In 2011, a mutual friend introduced John, who was training for the Route 66 Marathon, to Jill, who had lost her love of running. What began as a friendly running partnership morphed into so much more.
Jill had been a runner since 7th grade, but in 2006, burnout forced her to hang up her shoes. Meeting John changed that. She said that he “brought back the enjoyment of running for me. I was always high strung and super competitive, whereas John ran for fun and to simply better himself. His attitude towards running was contagious and he inspired me to complete my first marathon at the Route 66.”
In the spring of 2012, the pair was looking for a running group with more structure. They registered for Fleet Feet’s Advanced Marathon Training (AMT). AMT meets in the dark and early morning, and Jill felt this helped to forge her relationship with John. “Our running improved, but so did our social life. There is a lot of social bonding that goes on at 4:30 in the morning running around a track…” According to Jill, there were many reasons why AMT was beneficial. “We had training partners during our week runs, and group runs to look forward to on the weekends. We also had a coach who fully understood our personalities.” John and Jill required different types of motivation and they felt that got that from Kathryn, the AMT coach. She “motivated John through jovial texts and emails, while for me, she was able to calm me down.” Jill said through Kathryn’s and John’s help, she learned that a completed workout was only a poorly done workout if she didn’t enjoy it. All the while, “John continued to be my encourager and reminded me of the love I had for the sport when I became discouraged.”
Because the two spent time during their AMT experience, they had a new connection. The early hours, the intensity of the workouts, the shared experience gave them another commonality. “We bonded over talks of workouts and paces. We were both part of the same running community now. We often found ourselves at coffee shops after runs with our training partners or over for dinner at their houses. John celebrated with me when I qualified for the Boston marathon after that Spring training session.”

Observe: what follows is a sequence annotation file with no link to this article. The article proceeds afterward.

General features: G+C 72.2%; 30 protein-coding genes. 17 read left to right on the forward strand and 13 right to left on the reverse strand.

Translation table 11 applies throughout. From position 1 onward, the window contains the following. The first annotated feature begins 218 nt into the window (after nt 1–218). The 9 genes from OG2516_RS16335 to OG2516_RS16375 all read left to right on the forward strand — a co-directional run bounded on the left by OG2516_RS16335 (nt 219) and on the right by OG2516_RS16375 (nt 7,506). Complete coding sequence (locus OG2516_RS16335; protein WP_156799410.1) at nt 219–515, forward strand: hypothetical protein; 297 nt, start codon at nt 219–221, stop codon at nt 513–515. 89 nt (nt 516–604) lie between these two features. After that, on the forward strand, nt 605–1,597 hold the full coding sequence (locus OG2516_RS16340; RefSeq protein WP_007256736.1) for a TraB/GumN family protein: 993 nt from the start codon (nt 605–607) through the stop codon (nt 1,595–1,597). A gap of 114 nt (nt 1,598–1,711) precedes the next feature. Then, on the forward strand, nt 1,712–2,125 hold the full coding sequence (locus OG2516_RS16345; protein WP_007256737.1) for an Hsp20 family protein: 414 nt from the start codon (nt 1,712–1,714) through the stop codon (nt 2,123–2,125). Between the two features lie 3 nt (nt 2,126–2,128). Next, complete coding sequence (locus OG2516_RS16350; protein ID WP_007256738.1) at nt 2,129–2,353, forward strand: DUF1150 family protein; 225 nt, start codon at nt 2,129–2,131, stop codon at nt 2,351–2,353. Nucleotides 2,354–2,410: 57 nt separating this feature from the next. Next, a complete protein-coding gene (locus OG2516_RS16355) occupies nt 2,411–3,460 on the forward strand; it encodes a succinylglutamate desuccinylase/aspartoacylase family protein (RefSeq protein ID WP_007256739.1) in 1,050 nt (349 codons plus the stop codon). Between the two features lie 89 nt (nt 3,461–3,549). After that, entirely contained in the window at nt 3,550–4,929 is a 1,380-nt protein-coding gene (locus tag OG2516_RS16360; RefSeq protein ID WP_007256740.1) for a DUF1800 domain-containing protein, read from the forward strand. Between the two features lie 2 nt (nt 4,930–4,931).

Their running pursuits overlapped into their “real” lives. Jill explained:
In August of 2013, we were in Maine visiting my parents. We were walking on a path along the ocean at Olquonquit beach. We stepped off to the side onto one of the rocks where I believed my mother was going to take a picture of us. It was there that he got down on one knee, shaking with nerves and proposed to me. On September 13, 2014, we got married. It was a low key, backyard wedding. We invited 150 people. Probably 75 of them were Fleet Feet runners and their families who we had met through the training program and races.
Though the two like to compete, it’s usually an individual thing. The couple is not competitive with each other, and in fact, their differences tend to complement each other. “While we both want to better our times, I am a bit more obsessive with the sport. Our opposite personalities actually help one another's running. I motivate John to want to become faster and John encourages me to calm down and enjoy the sport more.”
Since their marriage last year, the couple continues to run together, but a little less often. Their advice to couples: “Encourage one another when things do not go as planned. Understand one another's mentality and work together to reach your goals. Stay active together, and get your dogs and kids involved. Have individual as well as shared goals. Find other people with similar activity interests.”
Look for this happy couple at Fleet Feet’s Sweetheart Run 5k. Their team is The Foster Fasties.
- Jill and John Foster